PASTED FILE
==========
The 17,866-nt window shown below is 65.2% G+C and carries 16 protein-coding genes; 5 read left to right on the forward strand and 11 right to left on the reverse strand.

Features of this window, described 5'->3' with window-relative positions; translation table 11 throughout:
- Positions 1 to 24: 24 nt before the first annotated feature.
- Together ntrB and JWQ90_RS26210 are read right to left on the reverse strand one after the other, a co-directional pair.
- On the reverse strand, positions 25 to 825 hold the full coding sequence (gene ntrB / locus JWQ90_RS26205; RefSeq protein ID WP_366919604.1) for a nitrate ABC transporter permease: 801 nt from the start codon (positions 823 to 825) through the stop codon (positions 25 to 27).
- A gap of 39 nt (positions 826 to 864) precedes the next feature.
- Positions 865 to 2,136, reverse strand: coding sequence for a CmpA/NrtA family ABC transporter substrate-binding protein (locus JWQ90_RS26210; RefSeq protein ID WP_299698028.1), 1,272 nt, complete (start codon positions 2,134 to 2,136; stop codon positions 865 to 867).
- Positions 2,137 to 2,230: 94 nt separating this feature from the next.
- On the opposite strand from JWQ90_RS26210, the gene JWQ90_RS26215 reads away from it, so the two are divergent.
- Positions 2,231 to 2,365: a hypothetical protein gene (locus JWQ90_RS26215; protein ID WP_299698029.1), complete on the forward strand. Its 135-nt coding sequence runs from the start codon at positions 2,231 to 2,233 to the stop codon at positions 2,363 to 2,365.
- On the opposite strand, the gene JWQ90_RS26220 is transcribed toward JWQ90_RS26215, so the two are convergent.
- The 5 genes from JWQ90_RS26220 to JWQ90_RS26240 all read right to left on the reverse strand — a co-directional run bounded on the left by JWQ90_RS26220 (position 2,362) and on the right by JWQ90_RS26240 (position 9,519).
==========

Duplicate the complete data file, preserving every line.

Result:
The 17,866-nt window shown below is 65.2% G+C and carries 16 protein-coding genes; 5 read left to right on the forward strand and 11 right to left on the reverse strand.

Features of this window, described 5'->3' with window-relative positions; translation table 11 throughout:
- Positions 1 to 24: 24 nt before the first annotated feature.
- Together ntrB and JWQ90_RS26210 are read right to left on the reverse strand one after the other, a co-directional pair.
- On the reverse strand, positions 25 to 825 hold the full coding sequence (gene ntrB / locus JWQ90_RS26205; RefSeq protein ID WP_366919604.1) for a nitrate ABC transporter permease: 801 nt from the start codon (positions 823 to 825) through the stop codon (positions 25 to 27).
- A gap of 39 nt (positions 826 to 864) precedes the next feature.
- Positions 865 to 2,136, reverse strand: coding sequence for a CmpA/NrtA family ABC transporter substrate-binding protein (locus JWQ90_RS26210; RefSeq protein ID WP_299698028.1), 1,272 nt, complete (start codon positions 2,134 to 2,136; stop codon positions 865 to 867).
- Positions 2,137 to 2,230: 94 nt separating this feature from the next.
- On the opposite strand from JWQ90_RS26210, the gene JWQ90_RS26215 reads away from it, so the two are divergent.
- Positions 2,231 to 2,365: a hypothetical protein gene (locus JWQ90_RS26215; protein ID WP_299698029.1), complete on the forward strand. Its 135-nt coding sequence runs from the start codon at positions 2,231 to 2,233 to the stop codon at positions 2,363 to 2,365.
- On the opposite strand, the gene JWQ90_RS26220 is transcribed toward JWQ90_RS26215, so the two are convergent.
- The 5 genes from JWQ90_RS26220 to JWQ90_RS26240 all read right to left on the reverse strand — a co-directional run bounded on the left by JWQ90_RS26220 (position 2,362) and on the right by JWQ90_RS26240 (position 9,519).